Specializations of intercellular junctions are associated with the presence and absence of hair cell regeneration in ears from six vertebrate classes

Authors

  • Joseph C. Burns,

    1. Department of Neuroscience, University of Virginia School of Medicine, Charlottesville, Virginia 22908
    2. Department of Biomedical Engineering, University of Virginia School of Medicine, Charlottesville, Virginia 22908
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  • Maria Sol Collado,

    1. Department of Neuroscience, University of Virginia School of Medicine, Charlottesville, Virginia 22908
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  • Eric R. Oliver,

    1. Department of Otolaryngology – Head and Neck Surgery, University of Virginia School of Medicine, Charlottesville, Virginia 22908
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  • Jeffrey T. Corwin

    Corresponding author
    1. Department of Neuroscience, University of Virginia School of Medicine, Charlottesville, Virginia 22908
    2. Department of Cell Biology, University of Virginia School of Medicine, Charlottesville, Virginia 22908
    • Department of Neuroscience, University of Virginia Medical School, 409 Lane Rd., Charlottesville, VA 22908
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Abstract

Sensory hair cell losses lead to hearing and balance deficits that are permanent for mammals, but temporary for nonmammals because supporting cells in their ears give rise to replacement hair cells. In mice and humans, vestibular supporting cells grow exceptionally large circumferential F-actin belts and their junctions express E-cadherin in patterns that strongly correlate with postnatal declines in regeneration capacity. In contrast, chicken supporting cells retain thin F-actin belts throughout life and express little E-cadherin. To determine whether the junctions in chicken ears might be representative of other ears that also regenerate hair cells, we investigated inner ears from dogfish sharks, zebrafish, bullfrogs, Xenopus, turtles, and the lizard, Anolis. As in chickens, the supporting cells in adult zebrafish, Xenopus, and turtle ears retained thin circumferential F-actin belts and expressed little E-cadherin. Supporting cells in adult sharks and bullfrogs also retained thin belts, but were not tested for E-cadherin. Supporting cells in adult Anolis exhibited wide, but porous webs of F-actin and strong E-cadherin expression. Anolis supporting cells also showed some cell cycle reentry when cultured. The results reveal that the association between thin F-actin belts and low E-cadherin is shared by supporting cells in anamniotes, turtles, and birds, which all can regenerate hair cells. Divergent junctional specializations in supporting cells appear to have arisen independently in Anolis and mammals. The presence of webs of F-actin at the junctions in Anolis appears compatible with supporting cell proliferation, but the solid reinforcement of the F-actin belts in mammals is associated with its absence. J. Comp. Neurol., 521:1430–1448, 2013. © 2012 Wiley Periodicals, Inc.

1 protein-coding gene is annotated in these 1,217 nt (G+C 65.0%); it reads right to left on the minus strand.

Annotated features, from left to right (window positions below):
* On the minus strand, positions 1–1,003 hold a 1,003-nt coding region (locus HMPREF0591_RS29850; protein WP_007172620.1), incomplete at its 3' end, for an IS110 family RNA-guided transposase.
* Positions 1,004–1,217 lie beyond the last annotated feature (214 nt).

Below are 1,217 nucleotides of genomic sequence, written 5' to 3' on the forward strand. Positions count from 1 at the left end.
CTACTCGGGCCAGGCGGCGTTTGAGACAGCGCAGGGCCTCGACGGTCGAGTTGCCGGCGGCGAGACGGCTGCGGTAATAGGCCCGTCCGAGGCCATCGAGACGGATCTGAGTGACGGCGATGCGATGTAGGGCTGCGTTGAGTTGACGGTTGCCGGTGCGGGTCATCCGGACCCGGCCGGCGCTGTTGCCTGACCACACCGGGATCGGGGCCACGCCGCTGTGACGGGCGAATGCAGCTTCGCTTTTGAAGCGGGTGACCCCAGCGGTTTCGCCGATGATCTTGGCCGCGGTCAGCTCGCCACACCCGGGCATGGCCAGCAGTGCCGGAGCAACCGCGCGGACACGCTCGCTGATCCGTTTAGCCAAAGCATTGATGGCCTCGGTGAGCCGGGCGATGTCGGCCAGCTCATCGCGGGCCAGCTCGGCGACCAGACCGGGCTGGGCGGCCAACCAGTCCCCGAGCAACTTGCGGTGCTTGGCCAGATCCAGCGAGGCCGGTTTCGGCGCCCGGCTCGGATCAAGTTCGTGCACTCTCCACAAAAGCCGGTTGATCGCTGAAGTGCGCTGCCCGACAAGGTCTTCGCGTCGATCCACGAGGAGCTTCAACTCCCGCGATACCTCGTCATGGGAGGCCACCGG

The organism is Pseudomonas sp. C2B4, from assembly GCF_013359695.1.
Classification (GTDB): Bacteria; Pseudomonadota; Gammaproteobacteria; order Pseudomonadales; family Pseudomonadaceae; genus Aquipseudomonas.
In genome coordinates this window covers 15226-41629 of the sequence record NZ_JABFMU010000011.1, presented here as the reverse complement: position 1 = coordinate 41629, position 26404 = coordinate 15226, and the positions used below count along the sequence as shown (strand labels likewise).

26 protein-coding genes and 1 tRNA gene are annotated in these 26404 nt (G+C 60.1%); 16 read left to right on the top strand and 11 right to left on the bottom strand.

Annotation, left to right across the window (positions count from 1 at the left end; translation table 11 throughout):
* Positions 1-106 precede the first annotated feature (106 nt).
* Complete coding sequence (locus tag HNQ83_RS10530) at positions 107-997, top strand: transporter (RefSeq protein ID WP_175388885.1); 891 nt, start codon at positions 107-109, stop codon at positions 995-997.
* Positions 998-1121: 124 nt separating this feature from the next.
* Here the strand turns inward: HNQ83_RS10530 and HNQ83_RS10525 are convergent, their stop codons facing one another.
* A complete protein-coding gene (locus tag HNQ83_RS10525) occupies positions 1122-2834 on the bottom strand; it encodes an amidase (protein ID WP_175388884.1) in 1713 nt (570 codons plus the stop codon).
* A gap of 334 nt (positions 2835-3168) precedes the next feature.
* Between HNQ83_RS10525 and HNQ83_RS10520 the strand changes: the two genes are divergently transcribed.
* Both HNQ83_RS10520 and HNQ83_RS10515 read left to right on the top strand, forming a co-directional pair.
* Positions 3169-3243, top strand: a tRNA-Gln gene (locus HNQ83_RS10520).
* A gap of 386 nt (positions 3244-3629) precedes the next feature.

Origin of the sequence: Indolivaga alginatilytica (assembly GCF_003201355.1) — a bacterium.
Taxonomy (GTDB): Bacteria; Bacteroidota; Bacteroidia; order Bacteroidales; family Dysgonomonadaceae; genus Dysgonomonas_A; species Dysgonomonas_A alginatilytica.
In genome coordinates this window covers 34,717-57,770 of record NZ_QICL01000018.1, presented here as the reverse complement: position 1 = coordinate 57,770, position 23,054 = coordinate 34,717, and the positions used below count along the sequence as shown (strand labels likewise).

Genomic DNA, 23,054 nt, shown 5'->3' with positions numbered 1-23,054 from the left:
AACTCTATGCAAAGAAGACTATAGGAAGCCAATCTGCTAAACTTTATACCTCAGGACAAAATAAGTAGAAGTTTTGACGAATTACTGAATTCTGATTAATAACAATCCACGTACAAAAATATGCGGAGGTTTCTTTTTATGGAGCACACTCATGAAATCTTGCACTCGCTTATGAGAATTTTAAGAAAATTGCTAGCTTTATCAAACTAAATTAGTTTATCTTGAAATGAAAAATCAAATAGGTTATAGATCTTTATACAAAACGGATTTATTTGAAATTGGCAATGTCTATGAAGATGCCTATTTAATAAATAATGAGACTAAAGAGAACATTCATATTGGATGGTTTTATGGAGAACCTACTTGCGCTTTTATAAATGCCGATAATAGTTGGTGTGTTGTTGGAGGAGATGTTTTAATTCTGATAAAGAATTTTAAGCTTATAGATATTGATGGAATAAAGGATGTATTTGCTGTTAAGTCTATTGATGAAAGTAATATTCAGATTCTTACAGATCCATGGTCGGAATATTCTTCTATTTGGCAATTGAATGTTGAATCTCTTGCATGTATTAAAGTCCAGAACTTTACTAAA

Ancillary